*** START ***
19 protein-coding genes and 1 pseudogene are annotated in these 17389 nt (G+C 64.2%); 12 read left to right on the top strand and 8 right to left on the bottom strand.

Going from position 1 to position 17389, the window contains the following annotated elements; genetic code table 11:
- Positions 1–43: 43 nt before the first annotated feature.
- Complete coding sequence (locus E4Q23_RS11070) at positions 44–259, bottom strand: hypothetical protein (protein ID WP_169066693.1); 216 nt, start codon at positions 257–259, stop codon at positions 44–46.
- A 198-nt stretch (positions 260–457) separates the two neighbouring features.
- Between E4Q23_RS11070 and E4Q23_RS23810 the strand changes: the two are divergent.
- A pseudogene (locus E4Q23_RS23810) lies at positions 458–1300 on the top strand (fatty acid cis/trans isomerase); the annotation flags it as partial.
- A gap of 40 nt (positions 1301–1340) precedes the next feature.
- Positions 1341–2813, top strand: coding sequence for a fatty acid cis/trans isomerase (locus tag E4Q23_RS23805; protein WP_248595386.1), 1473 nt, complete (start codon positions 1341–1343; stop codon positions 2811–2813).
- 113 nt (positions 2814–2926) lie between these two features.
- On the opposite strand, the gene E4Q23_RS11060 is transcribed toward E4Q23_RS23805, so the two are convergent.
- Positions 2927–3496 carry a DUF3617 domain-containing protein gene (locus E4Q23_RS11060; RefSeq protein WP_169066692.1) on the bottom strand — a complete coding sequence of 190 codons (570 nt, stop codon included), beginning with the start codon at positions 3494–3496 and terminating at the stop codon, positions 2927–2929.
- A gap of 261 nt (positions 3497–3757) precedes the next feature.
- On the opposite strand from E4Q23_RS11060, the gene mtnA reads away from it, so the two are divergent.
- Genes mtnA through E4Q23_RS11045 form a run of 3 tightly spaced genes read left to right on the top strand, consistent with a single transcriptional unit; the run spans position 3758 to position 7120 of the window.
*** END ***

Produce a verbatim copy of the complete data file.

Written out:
19 protein-coding genes and 1 pseudogene are annotated in these 17389 nt (G+C 64.2%); 12 read left to right on the top strand and 8 right to left on the bottom strand.

Going from position 1 to position 17389, the window contains the following annotated elements; genetic code table 11:
- Positions 1–43: 43 nt before the first annotated feature.
- Complete coding sequence (locus E4Q23_RS11070) at positions 44–259, bottom strand: hypothetical protein (protein ID WP_169066693.1); 216 nt, start codon at positions 257–259, stop codon at positions 44–46.
- A 198-nt stretch (positions 260–457) separates the two neighbouring features.
- Between E4Q23_RS11070 and E4Q23_RS23810 the strand changes: the two are divergent.
- A pseudogene (locus E4Q23_RS23810) lies at positions 458–1300 on the top strand (fatty acid cis/trans isomerase); the annotation flags it as partial.
- A gap of 40 nt (positions 1301–1340) precedes the next feature.
- Positions 1341–2813, top strand: coding sequence for a fatty acid cis/trans isomerase (locus tag E4Q23_RS23805; protein WP_248595386.1), 1473 nt, complete (start codon positions 1341–1343; stop codon positions 2811–2813).
- 113 nt (positions 2814–2926) lie between these two features.
- On the opposite strand, the gene E4Q23_RS11060 is transcribed toward E4Q23_RS23805, so the two are convergent.
- Positions 2927–3496 carry a DUF3617 domain-containing protein gene (locus E4Q23_RS11060; RefSeq protein WP_169066692.1) on the bottom strand — a complete coding sequence of 190 codons (570 nt, stop codon included), beginning with the start codon at positions 3494–3496 and terminating at the stop codon, positions 2927–2929.
- A gap of 261 nt (positions 3497–3757) precedes the next feature.
- On the opposite strand from E4Q23_RS11060, the gene mtnA reads away from it, so the two are divergent.
- Genes mtnA through E4Q23_RS11045 form a run of 3 tightly spaced genes read left to right on the top strand, consistent with a single transcriptional unit; the run spans position 3758 to position 7120 of the window.